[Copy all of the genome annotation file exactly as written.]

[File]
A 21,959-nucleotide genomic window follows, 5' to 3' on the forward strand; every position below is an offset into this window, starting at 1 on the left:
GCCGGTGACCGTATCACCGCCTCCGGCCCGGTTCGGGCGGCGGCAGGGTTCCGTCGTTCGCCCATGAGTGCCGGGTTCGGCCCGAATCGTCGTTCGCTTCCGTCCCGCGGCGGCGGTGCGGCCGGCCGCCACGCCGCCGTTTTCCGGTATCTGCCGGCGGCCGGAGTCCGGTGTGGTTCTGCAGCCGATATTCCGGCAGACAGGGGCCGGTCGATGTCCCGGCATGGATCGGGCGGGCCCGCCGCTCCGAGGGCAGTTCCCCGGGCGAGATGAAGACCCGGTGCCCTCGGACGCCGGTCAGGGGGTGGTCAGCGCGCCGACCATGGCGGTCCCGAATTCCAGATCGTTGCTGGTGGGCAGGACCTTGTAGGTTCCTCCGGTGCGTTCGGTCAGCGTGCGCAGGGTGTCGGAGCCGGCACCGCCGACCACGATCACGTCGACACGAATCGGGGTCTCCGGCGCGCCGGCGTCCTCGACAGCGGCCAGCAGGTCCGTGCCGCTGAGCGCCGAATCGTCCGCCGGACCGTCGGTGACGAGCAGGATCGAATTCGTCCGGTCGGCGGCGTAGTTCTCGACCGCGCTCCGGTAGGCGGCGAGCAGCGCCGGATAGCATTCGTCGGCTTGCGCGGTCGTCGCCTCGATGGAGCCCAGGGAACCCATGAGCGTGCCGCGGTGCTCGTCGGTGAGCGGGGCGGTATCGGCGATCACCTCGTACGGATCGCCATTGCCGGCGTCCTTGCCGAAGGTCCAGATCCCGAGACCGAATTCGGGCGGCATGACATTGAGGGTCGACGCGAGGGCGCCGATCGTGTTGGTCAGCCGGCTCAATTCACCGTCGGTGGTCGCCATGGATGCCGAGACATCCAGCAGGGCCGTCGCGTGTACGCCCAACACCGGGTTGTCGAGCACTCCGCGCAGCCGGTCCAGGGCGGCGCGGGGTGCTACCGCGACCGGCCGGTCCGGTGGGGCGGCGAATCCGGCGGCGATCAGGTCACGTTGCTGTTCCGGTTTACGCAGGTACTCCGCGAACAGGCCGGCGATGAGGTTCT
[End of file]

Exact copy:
A 21,959-nucleotide genomic window follows, 5' to 3' on the forward strand; every position below is an offset into this window, starting at 1 on the left:
GCCGGTGACCGTATCACCGCCTCCGGCCCGGTTCGGGCGGCGGCAGGGTTCCGTCGTTCGCCCATGAGTGCCGGGTTCGGCCCGAATCGTCGTTCGCTTCCGTCCCGCGGCGGCGGTGCGGCCGGCCGCCACGCCGCCGTTTTCCGGTATCTGCCGGCGGCCGGAGTCCGGTGTGGTTCTGCAGCCGATATTCCGGCAGACAGGGGCCGGTCGATGTCCCGGCATGGATCGGGCGGGCCCGCCGCTCCGAGGGCAGTTCCCCGGGCGAGATGAAGACCCGGTGCCCTCGGACGCCGGTCAGGGGGTGGTCAGCGCGCCGACCATGGCGGTCCCGAATTCCAGATCGTTGCTGGTGGGCAGGACCTTGTAGGTTCCTCCGGTGCGTTCGGTCAGCGTGCGCAGGGTGTCGGAGCCGGCACCGCCGACCACGATCACGTCGACACGAATCGGGGTCTCCGGCGCGCCGGCGTCCTCGACAGCGGCCAGCAGGTCCGTGCCGCTGAGCGCCGAATCGTCCGCCGGACCGTCGGTGACGAGCAGGATCGAATTCGTCCGGTCGGCGGCGTAGTTCTCGACCGCGCTCCGGTAGGCGGCGAGCAGCGCCGGATAGCATTCGTCGGCTTGCGCGGTCGTCGCCTCGATGGAGCCCAGGGAACCCATGAGCGTGCCGCGGTGCTCGTCGGTGAGCGGGGCGGTATCGGCGATCACCTCGTACGGATCGCCATTGCCGGCGTCCTTGCCGAAGGTCCAGATCCCGAGACCGAATTCGGGCGGCATGACATTGAGGGTCGACGCGAGGGCGCCGATCGTGTTGGTCAGCCGGCTCAATTCACCGTCGGTGGTCGCCATGGATGCCGAGACATCCAGCAGGGCCGTCGCGTGTACGCCCAACACCGGGTTGTCGAGCACTCCGCGCAGCCGGTCCAGGGCGGCGCGGGGTGCTACCGCGACCGGCCGGTCCGGTGGGGCGGCGAATCCGGCGGCGATCAGGTCACGTTGCTGTTCCGGTTTACGCAGGTACTCCGCGAACAGGCCGGCGATGAGGTTCT